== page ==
And Chris Matthews might have mocked Betsy Ross…..

    BD – I recall that. K-College I spent in Catholic schools and college. Believe me no one is harder on the Catholics in history than Catholics educators!

  23. @Cargosquid

    Who did Matthews name that isn’t a ‘founding father?’ Most historians call anyone who was a leader during that period of time a ‘forefather’ or a ‘founding father.’ Notice the lack of mothers.

  24. Morris Davis

    Juturna – You said: “Accepting women in places of power is still an issue for many.”

    I disagree. I believe most people acknowledge and accept that Hillary Clinton, Angela Merkel (Chancellor of Germany), Indra Nooyi (CEO of Pepsi), Indira Gandhi, Julia Gillard (Prime Minister of Australia), and Margaret Thatcher, among many others, are women who do or have exercise great power and have done so very effectively. What many people won’t accept are idiots regardless of the idiot’s gender.

  25. juturna

    I said that has been accepted. What I said hasn’t been accepted is that these same women can be sucessfull. There’s a difference.

  26. juturna

    Historians define founding fathers as those who attended the Contenential Congress, Constitutional Convention, those who signed the Declaration of Independence. Women had fewer rights than animals until about the industrial revolution. Then they joined the ranks of animals as working mules.

  27. Many ‘founding fathers’ were back on the home front also getting the new Constitution ratified at the state level.

    I would say that Lighthorse Harry Lee, Paul Revere and Jefferson were all founding fathers.

  28. juturna

    Southerners??? There were Southerners that were founding fathers????!!!! 🙂

  29. Absolutely, and I ain’t just whistling Dixie. If Paul Revere is uncomfortable wedged between Lee and Jefferson, we could substitute Jack Juette, a good Albemarle County Revolutionary War boy.

  30. juturna

    Paul Revere spend a great time in the south according to Massachusetts history – he frequently carried messages from Bawston to Philadelphia.

    I will have to research Jack Juette. A relative perhaps? You are a southern blue blood I recall…

  31. juturna

    Moon, did you know that Jack Jouet was referred to as the “Paul Revere” of the South??!! He was famous for his ride to warn Gov. Jefferson and the legislature of the imminient arrival of the British.


  32. @Moon-howler

    So, it was ok for him to be non-specific, but not Bachmann…..Even Jefferson was conflicted about slavery. The whole Matthews thing is just them trying to knock down the credibility of the opposing political side. I wonder why, in every case, women in power opposing the Democrats, INCLUDING Hillary, were personally attacked? I thought the liberals were all about women achieving power.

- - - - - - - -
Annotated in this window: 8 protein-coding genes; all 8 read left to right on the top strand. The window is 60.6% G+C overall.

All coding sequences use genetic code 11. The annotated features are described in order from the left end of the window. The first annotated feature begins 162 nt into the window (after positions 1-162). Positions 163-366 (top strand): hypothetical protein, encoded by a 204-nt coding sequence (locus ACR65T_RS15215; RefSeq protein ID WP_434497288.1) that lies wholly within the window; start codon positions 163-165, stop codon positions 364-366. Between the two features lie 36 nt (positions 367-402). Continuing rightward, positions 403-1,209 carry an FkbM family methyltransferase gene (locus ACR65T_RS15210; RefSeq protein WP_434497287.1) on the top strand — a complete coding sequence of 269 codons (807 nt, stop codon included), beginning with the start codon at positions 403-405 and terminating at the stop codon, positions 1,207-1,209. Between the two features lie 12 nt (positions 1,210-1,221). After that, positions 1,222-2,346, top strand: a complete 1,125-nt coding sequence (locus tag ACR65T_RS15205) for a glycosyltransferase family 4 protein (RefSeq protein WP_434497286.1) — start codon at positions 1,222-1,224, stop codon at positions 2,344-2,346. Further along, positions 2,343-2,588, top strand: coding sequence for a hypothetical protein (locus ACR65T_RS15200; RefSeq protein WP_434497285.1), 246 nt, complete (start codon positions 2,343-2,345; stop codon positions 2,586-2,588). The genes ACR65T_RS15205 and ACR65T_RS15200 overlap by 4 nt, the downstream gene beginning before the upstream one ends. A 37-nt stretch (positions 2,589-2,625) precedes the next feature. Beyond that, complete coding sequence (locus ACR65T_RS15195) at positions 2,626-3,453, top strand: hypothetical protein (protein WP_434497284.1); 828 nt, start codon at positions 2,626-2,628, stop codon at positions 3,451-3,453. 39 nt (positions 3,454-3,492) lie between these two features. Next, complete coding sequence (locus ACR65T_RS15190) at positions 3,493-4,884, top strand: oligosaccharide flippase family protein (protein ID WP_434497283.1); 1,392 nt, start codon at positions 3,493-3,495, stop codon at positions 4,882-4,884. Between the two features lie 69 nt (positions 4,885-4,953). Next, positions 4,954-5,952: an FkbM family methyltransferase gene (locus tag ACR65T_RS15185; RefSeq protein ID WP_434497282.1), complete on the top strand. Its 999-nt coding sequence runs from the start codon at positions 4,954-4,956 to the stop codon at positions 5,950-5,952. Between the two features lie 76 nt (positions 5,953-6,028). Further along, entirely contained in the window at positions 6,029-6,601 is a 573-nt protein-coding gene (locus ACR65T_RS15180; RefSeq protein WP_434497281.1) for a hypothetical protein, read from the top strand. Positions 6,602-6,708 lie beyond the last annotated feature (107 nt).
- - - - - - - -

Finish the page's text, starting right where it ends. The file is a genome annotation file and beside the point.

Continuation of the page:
Andrew Jackson, about 160. John Tyler, 70. James Polk, 50 to 25. Zachary Taylor, up to 150 slaves.

    Other presidents through those years, Martin Van Buren, William Henry Harrison and Andrew Johnson also owned slaves. So, if you want to get your history from the congresswoman from Minnesota, that’s, of course, an option. Or you can check it out yourself.

  33. Neither Democrats or Republicans can claim the high road when dealing with women. I seem to remember things got so nasty in South Carolina during the primary that several men stooped so low as to say they had slept with Nikki Haley. There was also the nastiness about McCain’s adopted daughter in 2004. All of that was in house.

    Why must everyone who opposes Bachmann be a liberal? I oppose her and I am far from being a liberal. I oppose almost everything she stands for.

    I missed your point about he wasn’t specific. What are you talking about. Bachmann was fairly specific, and wrong.

    You left out U. S. Grant. He was also a slave owner although not when he was president. What is the point?

  34. Actually, I am fairly confused about your post. Why would I want my history from Bachmann. Shudder!!!! (or Beck) Didn’t she graduate from Oral Roberts Law School. Sorry but that is a step below Pat Robertson’s place.

    Being conflicted over slavery intellectually and being conflicted over the efficacy of slavery are 2 different things. Most of them weren’t conflicted enough to free their slaves before their death.

    Can’t we just agree that Bachmann really made a foolish statement? Is that so hard to do?

    I see Matthews and O’Reilly as similar, on different sides of the political trough. Both need to be taken to the woodshed for a friendly reminder about good manners. Both can be rude bullies. But that doesn’t detract from the fact the Bachmann is all wet.

  35. George S. Harris

    @Big Dog
    Big Dog, did Thomas Jefferson express his concern as a part of foreplay when he was screwing Sally Hemmings or later when he left her little place and returned to the big house? Or did his family express their concerns when they sold off his slaves to pay off Jefferson’s debts?

    Yes, Jefferson signed the act that was SUPPOSED to end the importation of slaves from Africa, but he kept his slaves and owned slaves until his death. But what it did do was drive up the price of slaves and cause owners to split up families and sell them off as breeding stock.

    So how conflicted was Jefferson? Apparently not much.

  36. juturna :